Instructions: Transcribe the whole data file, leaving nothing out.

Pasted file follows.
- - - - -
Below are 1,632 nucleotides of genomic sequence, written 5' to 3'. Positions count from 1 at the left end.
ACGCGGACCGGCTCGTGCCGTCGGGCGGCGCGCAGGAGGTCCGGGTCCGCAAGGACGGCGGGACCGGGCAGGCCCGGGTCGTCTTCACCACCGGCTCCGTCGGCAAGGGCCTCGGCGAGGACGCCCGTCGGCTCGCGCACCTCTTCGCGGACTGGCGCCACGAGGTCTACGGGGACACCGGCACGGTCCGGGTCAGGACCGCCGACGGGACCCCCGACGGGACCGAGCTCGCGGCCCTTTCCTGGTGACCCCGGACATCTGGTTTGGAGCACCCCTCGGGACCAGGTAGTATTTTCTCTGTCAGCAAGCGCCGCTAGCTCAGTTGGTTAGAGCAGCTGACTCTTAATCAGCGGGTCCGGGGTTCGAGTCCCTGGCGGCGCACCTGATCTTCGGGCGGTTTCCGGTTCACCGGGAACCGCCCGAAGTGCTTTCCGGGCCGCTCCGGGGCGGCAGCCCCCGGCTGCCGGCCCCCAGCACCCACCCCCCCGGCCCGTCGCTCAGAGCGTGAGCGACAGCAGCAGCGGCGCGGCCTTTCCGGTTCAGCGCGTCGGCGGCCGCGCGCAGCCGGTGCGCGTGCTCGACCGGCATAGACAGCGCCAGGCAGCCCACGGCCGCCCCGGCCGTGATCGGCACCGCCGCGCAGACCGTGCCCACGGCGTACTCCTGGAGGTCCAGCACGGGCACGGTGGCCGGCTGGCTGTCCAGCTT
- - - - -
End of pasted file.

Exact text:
Below are 1,632 nucleotides of genomic sequence, written 5' to 3'. Positions count from 1 at the left end.
ACGCGGACCGGCTCGTGCCGTCGGGCGGCGCGCAGGAGGTCCGGGTCCGCAAGGACGGCGGGACCGGGCAGGCCCGGGTCGTCTTCACCACCGGCTCCGTCGGCAAGGGCCTCGGCGAGGACGCCCGTCGGCTCGCGCACCTCTTCGCGGACTGGCGCCACGAGGTCTACGGGGACACCGGCACGGTCCGGGTCAGGACCGCCGACGGGACCCCCGACGGGACCGAGCTCGCGGCCCTTTCCTGGTGACCCCGGACATCTGGTTTGGAGCACCCCTCGGGACCAGGTAGTATTTTCTCTGTCAGCAAGCGCCGCTAGCTCAGTTGGTTAGAGCAGCTGACTCTTAATCAGCGGGTCCGGGGTTCGAGTCCCTGGCGGCGCACCTGATCTTCGGGCGGTTTCCGGTTCACCGGGAACCGCCCGAAGTGCTTTCCGGGCCGCTCCGGGGCGGCAGCCCCCGGCTGCCGGCCCCCAGCACCCACCCCCCCGGCCCGTCGCTCAGAGCGTGAGCGACAGCAGCAGCGGCGCGGCCTTTCCGGTTCAGCGCGTCGGCGGCCGCGCGCAGCCGGTGCGCGTGCTCGACCGGCATAGACAGCGCCAGGCAGCCCACGGCCGCCCCGGCCGTGATCGGCACCGCCGCGCAGACCGTGCCCACGGCGTACTCCTGGAGGTCCAGCACGGGCACGGTGGCCGGCTGGCTGTCCAGCTT